Object Oriented, Test Driven Design in C# and Java: A Practical Example Part #2

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Check out my interview on .NET Rocks! – TDD on .NET and Java with Paul Mooney

For a brief overview, please refer to this post.

Following on from the previous tutorial, where we looked at Supplier and DeliveryBay objects, let’s move on to WorkerDrones.

Once again, here is our narrative:

“Mechs with Big Guns” is a factory that produces large, robotic vehicles designed to shoot other large, robotic vehicles. Robots are composed of several robotic parts, delivered by suppliers. Parts are loaded into a delivery bay, and are transported by worker drones to various rooms; functional parts such as arms, legs, etc., are dispatched to an assembly room. Guns and explosives are dispatched to an armoury.
The factory hosts many worker drones to assemble the robots. These drones will specialise in the construction of 1 specific robot, and will require all parts that make up that robot in order to build it. Once the drone has acquired all parts, it will enter the assembly room and build the robot. Newly built robots are transported to the armoury where waiting drones outfit them with guns. From time to time, two robots will randomly be selected from the armoury, and will engage one another in the arena, an advanced testing-ground in the factory. The winning robot will be repaired in the arena by repair drones. Its design will be promoted on a leader board, tracking each design and their associated victories.

Worker Drones

Worker Drones have several functions, as per the narrative, so we’re going to tackle the implementation one step at a time. It seems that at a fundamental level, the drones need to be able to differentiate between different RobotParts. For example, consider a situation in which the following set of robotic legs arrive in the DeliveryBay:

Walker Robot, Vertical

In that case, our WorkerDrone needs to transport these to the AssemblyRoom. However, check out the guns on this guy!!!

White Mech weapon on a white background

Those weapons, should they arrive in the DeliveryBay, need to be transported to the Armoury.

Essentially, WorkerDrone behaviour depends on the category that each RobotPart is associated with, and can change at runtime. Consider the following scenario:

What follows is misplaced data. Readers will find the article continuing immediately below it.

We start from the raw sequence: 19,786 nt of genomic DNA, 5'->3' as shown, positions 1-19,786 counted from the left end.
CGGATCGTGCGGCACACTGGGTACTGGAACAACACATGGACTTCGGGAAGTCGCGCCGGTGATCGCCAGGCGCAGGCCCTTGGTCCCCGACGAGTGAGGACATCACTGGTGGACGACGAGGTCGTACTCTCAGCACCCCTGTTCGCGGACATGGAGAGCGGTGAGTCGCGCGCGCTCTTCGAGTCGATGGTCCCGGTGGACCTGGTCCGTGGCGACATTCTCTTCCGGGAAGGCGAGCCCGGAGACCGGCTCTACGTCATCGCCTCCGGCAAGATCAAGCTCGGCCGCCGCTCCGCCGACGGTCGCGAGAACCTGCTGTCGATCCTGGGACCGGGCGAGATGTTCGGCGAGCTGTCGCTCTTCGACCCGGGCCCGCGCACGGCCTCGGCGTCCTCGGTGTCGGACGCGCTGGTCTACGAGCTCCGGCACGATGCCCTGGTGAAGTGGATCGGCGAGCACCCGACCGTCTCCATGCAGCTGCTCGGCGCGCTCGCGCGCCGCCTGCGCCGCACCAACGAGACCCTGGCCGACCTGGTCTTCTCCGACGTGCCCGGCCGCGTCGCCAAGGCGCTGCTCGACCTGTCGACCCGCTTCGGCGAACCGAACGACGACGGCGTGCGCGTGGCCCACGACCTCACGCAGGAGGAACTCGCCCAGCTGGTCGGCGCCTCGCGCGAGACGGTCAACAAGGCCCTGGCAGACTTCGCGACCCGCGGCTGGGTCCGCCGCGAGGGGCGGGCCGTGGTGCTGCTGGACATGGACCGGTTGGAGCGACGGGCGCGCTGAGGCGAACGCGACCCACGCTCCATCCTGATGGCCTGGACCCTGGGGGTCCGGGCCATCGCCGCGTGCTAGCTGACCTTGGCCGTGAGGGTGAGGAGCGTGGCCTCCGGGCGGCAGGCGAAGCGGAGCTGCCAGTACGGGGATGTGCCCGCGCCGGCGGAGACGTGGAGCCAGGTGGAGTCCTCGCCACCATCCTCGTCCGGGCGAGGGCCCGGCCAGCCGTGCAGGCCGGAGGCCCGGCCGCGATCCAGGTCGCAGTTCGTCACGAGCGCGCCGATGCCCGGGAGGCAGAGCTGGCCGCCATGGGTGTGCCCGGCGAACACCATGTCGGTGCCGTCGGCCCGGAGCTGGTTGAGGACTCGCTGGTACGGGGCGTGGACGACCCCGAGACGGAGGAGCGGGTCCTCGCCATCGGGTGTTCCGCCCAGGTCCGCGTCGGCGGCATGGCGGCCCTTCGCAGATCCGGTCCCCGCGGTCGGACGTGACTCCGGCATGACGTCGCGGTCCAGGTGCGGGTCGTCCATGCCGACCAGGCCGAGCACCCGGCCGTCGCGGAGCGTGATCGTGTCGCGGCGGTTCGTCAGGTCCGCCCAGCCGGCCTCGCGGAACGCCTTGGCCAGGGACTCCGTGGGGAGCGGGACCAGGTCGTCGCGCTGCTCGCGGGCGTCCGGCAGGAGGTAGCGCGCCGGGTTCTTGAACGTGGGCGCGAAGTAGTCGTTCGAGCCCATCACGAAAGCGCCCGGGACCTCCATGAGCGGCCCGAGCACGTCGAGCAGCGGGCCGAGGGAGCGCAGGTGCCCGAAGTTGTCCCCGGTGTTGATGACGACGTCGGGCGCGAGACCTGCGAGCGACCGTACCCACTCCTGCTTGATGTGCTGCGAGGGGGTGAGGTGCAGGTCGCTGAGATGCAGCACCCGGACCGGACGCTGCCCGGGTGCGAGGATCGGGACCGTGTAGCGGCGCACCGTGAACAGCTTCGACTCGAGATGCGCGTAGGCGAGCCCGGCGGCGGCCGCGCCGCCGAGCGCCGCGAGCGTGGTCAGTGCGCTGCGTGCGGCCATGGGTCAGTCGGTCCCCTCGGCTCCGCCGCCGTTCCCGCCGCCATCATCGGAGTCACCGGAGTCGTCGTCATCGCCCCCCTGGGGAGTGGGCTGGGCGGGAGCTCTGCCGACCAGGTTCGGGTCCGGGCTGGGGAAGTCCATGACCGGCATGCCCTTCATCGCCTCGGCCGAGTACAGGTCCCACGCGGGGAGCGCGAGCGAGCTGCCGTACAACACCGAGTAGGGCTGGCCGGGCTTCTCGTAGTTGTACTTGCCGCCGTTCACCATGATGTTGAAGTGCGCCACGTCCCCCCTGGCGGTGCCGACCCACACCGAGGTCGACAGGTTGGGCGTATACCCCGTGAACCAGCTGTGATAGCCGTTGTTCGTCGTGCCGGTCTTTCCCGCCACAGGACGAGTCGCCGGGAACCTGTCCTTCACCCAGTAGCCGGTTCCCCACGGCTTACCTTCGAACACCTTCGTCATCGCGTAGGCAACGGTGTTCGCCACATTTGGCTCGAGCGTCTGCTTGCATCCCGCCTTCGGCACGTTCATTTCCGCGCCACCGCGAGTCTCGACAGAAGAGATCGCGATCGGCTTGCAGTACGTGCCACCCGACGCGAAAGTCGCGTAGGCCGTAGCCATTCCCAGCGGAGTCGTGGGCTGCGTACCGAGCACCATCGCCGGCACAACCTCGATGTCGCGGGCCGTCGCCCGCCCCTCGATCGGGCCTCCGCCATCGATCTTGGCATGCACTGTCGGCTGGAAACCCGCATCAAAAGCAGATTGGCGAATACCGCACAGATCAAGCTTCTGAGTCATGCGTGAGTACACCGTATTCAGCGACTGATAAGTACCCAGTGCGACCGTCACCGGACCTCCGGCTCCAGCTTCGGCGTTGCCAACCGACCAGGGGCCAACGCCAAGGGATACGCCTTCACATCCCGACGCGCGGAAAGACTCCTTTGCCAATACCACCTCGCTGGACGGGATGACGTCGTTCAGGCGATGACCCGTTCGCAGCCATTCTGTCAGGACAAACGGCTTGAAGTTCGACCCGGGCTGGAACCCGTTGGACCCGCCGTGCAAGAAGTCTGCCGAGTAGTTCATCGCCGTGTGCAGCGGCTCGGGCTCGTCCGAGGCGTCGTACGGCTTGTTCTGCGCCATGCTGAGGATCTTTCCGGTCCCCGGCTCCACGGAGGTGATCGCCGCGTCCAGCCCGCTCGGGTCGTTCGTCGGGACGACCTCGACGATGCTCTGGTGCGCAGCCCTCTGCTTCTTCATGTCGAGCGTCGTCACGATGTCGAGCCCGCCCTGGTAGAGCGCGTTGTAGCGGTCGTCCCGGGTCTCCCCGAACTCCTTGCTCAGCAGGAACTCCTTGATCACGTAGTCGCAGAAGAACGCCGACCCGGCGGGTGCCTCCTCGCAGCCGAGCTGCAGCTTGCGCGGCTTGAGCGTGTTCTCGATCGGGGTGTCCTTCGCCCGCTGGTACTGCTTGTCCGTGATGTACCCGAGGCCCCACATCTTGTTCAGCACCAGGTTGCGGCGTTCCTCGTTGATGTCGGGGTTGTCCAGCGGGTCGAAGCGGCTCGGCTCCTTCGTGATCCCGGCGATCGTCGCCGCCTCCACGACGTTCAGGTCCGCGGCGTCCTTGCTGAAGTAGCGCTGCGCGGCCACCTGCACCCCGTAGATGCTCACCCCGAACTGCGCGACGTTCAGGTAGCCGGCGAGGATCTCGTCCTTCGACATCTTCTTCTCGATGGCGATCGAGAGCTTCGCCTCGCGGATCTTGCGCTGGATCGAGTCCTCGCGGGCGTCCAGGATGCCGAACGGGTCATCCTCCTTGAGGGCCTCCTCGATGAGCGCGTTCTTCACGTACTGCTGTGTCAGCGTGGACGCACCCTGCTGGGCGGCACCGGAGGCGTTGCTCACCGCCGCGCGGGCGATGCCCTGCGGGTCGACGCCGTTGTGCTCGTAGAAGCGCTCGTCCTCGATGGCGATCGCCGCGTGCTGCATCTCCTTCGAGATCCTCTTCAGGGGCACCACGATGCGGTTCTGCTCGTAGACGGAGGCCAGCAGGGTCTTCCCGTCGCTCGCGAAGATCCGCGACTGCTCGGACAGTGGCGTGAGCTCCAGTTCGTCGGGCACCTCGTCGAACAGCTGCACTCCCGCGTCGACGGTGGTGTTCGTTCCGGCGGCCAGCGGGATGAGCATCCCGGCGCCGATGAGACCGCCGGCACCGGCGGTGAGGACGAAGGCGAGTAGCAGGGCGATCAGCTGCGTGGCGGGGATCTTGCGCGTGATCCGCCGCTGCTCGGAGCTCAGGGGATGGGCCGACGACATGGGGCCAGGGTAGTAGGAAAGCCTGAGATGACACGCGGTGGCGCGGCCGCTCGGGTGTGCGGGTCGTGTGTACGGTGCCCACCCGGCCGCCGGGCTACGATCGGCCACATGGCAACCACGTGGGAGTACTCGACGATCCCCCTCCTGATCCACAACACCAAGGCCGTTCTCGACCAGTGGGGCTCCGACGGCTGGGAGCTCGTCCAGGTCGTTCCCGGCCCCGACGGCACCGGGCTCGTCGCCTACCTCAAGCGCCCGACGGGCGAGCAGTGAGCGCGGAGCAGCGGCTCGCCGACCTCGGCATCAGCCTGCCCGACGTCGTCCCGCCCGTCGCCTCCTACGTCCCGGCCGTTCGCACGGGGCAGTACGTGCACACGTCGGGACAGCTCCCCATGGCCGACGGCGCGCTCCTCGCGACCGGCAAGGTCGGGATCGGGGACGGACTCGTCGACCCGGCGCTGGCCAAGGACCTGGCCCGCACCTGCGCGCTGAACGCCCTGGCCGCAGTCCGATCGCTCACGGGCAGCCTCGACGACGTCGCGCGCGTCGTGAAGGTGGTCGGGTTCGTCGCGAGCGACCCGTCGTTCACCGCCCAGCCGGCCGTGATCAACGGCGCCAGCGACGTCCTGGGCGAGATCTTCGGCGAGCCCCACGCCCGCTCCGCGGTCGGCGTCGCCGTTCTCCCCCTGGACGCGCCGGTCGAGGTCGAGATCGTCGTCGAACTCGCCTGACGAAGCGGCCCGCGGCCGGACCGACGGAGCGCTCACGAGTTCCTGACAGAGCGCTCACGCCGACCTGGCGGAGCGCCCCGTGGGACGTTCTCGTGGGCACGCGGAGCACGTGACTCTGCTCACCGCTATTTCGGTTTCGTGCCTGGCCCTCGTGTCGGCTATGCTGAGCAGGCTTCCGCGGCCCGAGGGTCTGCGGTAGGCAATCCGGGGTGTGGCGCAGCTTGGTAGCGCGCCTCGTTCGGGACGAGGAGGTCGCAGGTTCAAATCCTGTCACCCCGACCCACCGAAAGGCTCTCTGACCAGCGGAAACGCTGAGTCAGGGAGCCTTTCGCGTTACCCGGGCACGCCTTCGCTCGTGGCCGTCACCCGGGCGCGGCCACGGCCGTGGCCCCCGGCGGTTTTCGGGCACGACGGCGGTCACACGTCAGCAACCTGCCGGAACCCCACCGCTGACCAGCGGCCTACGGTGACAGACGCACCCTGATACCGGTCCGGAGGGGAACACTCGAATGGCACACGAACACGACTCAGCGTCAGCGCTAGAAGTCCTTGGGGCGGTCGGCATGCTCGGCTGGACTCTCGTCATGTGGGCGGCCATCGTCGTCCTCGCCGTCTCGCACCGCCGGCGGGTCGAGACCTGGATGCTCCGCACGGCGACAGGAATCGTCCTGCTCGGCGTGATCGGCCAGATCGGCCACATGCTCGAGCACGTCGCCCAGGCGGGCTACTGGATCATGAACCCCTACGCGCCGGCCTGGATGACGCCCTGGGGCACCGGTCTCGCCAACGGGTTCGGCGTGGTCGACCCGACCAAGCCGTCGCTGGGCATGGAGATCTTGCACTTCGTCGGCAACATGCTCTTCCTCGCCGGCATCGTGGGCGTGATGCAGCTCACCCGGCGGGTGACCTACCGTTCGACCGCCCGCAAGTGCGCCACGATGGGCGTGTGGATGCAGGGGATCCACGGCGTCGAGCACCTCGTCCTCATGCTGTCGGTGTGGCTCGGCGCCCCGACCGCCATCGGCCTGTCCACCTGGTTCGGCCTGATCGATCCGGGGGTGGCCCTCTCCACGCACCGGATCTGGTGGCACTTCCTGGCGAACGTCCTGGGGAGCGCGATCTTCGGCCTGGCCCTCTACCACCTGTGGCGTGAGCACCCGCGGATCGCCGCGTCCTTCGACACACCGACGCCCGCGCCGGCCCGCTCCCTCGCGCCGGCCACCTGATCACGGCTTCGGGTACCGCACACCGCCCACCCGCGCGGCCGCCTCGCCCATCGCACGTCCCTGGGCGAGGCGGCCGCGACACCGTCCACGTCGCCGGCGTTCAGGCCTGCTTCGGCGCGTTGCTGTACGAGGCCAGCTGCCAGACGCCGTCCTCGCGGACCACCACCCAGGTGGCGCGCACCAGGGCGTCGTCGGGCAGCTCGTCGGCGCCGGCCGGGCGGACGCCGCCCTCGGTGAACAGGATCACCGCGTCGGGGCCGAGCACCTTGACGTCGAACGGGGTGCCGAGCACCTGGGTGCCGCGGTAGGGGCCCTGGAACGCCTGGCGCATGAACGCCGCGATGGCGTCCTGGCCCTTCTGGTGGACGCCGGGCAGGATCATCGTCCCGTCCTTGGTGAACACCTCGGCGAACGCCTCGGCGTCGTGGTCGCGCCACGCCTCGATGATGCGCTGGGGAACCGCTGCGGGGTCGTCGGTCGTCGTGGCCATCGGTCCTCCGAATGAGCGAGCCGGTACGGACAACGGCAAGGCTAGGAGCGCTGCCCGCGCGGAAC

1. WorkerDrone enters DeliveryBay and collects a RobotPart
  2. The RobotPart is identified as an item that belongs in the AssemblyRoom
  3. WorkerDrone transports the RobotPart to the AssemblyRoom
  4. WorkerDrone picks up the next RobotPart, which happens to be a Weapon
  5. WorkerDrone delivers this to the Armoury

WorkerDrones have 2 separate types of behaviour that govern RobotPart transportation. This is commonly known as the Strategy Design Pattern.

“Wait, that actually sounds like a Bridge pattern to me!”

Structurally, they are both the same. The difference is in their implementation. A Bridge is a behaviour that is set at design-time, and remains constant. A Strategy on the other hand, can change at runtime.

What we’re essentially doing is abstracting WorkerDrone transportation behaviour to separate classes that share the same abstraction. Our WorkerDrone simply chooses the correct implementation to suit a given scenario, and the implementation does the work.

Let’s keep thiings simple for the moment; we won’t actually implement the act of transporting RobotParts, we’ll simply implement the fundamental components involved.

To start, we need to identify RobotParts. So let’s tag them with a specific category – either Assembly, or Weapon. First, we need to define these categories:


    public enum RobotPartCategory {


public enum robotPartCategory {

Now, we modify our RobotPart astraction to accept either of these categories:


    public abstract class RobotPart {
        private readonly RobotPartCategory _robotPartCategory;

        public RobotPartCategory RobotPartCategory { get { return _robotPartCategory; } }

        protected RobotPart(RobotPartCategory robotPartCategory) {
            _robotPartCategory = robotPartCategory;


public abstract class robotPart {
    protected robotPartCategory robotPartCategory;

    public robotPartCategory getRobotPartCategory() {
        return robotPartCategory;

    protected robotPart(robotPartCategory robotPartCategory) {
        this.robotPartCategory = robotPartCategory;